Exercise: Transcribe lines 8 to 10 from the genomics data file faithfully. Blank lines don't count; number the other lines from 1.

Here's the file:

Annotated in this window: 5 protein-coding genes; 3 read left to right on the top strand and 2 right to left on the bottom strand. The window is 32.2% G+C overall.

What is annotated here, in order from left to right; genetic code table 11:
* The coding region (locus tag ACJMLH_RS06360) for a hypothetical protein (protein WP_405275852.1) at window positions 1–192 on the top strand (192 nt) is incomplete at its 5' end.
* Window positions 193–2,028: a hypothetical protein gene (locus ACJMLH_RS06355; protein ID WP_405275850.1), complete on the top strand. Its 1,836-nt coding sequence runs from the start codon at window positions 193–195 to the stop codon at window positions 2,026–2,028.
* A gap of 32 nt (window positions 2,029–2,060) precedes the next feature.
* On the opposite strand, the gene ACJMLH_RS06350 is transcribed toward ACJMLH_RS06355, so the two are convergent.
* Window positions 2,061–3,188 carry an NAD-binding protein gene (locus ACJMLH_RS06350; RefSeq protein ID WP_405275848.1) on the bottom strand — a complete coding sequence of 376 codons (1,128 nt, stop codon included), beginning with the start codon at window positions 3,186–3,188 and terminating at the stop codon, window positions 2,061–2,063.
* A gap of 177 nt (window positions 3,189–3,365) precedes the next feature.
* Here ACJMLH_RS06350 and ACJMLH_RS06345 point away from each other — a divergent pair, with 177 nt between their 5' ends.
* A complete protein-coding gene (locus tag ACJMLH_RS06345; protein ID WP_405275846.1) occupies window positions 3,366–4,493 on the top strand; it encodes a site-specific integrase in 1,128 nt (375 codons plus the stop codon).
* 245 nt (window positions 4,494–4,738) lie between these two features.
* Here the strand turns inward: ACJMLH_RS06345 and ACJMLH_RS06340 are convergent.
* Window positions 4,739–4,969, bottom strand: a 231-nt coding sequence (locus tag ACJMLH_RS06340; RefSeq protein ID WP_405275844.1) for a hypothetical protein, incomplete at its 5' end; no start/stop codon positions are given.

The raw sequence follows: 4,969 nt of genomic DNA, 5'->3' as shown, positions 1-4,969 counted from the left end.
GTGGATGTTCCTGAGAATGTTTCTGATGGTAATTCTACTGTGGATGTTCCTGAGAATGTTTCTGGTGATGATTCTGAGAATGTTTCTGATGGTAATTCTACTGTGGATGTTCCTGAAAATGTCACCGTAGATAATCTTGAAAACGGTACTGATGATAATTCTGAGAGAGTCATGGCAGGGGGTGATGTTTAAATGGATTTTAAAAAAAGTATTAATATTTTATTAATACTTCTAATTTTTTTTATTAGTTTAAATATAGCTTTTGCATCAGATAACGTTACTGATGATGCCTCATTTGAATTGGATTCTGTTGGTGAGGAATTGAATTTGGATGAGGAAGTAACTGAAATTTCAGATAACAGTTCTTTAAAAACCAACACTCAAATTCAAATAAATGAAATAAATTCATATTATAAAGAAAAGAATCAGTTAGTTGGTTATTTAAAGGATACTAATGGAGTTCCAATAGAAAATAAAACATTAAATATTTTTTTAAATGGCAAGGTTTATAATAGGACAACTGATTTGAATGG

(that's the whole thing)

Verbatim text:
* A gap of 177 nt (window positions 3,189–3,365) precedes the next feature.
* Here ACJMLH_RS06350 and ACJMLH_RS06345 point away from each other — a divergent pair, with 177 nt between their 5' ends.
* A complete protein-coding gene (locus tag ACJMLH_RS06345; protein ID WP_405275846.1) occupies window positions 3,366–4,493 on the top strand; it encodes a site-specific integrase in 1,128 nt (375 codons plus the stop codon).